Each of these different categories has its own dedicated briefing as part of the final publication. This article is focused on Universal Credit; Northern Ireland, following the rest of the UK, is currently moving towards that system as its sole model for social security.
On one level, Universal Credit was not just uncontroversial but, instead, a policy with widespread backing because of its aim to simplify welfare in the UK and replace several separate statutory benefits under one banner.
However, at the same time as implementing this more straightforward system, the government laid out its intent to reduce the amount spent on social security, meaning most people who moved from the old streams onto Universal Credit saw their support decrease – a move which angered a lot of people (and which also had a lot of support, it should be said).
Sanctions, however, have never been popular. Not necessarily because of opposition in principle – the WelCond paper itself notes that “[m]ost participants agreed with the principle that unemployed people should attend appointments and look for work” – but because its execution has been a cartoonish failure.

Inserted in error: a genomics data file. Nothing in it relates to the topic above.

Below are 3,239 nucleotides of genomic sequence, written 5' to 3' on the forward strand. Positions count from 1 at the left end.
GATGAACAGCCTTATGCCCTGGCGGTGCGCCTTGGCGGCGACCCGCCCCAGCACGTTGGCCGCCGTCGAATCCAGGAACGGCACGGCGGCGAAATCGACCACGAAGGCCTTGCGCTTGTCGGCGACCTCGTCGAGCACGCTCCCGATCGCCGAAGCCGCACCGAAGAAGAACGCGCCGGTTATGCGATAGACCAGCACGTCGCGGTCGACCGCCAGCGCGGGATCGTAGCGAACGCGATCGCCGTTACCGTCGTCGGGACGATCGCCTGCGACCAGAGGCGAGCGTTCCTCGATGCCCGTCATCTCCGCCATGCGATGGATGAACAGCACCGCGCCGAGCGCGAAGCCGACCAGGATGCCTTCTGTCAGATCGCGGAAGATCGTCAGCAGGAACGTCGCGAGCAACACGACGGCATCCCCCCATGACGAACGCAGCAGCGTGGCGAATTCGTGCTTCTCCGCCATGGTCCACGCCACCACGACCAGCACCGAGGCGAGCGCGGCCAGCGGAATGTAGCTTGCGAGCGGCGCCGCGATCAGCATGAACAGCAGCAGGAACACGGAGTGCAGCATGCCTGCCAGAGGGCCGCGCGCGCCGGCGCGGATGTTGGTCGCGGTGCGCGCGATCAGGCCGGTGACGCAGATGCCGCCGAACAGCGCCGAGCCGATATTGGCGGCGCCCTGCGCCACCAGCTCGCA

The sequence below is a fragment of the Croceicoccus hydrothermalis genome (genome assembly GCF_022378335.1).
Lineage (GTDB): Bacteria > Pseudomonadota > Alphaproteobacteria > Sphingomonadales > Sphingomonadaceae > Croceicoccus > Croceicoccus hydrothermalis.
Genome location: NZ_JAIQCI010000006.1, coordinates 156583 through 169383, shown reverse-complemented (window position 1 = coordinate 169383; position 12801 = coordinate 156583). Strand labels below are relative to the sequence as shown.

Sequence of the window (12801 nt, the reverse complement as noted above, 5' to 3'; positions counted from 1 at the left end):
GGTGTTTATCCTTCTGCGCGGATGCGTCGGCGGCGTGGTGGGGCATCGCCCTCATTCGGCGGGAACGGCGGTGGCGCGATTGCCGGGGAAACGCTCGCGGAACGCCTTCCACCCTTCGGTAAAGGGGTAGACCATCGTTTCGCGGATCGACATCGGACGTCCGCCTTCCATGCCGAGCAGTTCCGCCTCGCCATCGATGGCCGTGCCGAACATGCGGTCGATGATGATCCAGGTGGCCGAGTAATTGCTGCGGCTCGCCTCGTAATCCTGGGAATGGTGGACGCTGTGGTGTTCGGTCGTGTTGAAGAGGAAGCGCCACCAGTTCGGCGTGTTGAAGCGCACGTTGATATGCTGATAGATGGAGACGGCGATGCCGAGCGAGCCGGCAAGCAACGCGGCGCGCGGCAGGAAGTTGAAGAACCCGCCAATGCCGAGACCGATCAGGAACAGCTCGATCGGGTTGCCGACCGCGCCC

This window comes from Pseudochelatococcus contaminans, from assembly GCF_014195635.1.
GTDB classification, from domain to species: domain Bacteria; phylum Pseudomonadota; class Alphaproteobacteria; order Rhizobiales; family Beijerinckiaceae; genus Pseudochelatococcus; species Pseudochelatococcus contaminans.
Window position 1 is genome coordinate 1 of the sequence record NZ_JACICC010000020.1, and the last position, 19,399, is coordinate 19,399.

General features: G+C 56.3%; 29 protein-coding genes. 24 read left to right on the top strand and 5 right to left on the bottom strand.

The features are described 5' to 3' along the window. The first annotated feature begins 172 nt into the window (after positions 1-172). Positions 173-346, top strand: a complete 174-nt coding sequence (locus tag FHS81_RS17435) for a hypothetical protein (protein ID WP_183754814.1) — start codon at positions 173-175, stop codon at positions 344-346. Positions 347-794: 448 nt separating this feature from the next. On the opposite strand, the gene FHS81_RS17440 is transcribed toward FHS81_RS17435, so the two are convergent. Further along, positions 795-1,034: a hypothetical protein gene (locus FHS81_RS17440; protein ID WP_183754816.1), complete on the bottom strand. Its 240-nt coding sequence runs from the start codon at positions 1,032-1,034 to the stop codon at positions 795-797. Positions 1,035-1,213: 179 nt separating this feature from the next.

Stories like people being sanctioned for missing a JobCentre appointment because they were at a job interview, or for failing to complete a work-capability assessment because they had a heart attack during the interview, have made the news for understandable reasons.
However, these absurdities are not out of character for the system.
A total of 35 of the WelCond interviewees had been sanctioned while on Universal Credit. Most sanctions were handed out for bureaucratic appointments being missed – such as a meeting at the job centre - despite excuses for missed appointments including being at work, attending a family member’s funeral and being in hospital following a suicide attempt.
In some cases, sanctions created extra barriers that prevented people looking for work, with one interviewee saying:
“The sanctions, I think, have held me back from being able to go and look for work… I wasn’t able to get out and look for work further away, but if I wasn’t sanctioned I would’ve been able to look for work in [nearby city].”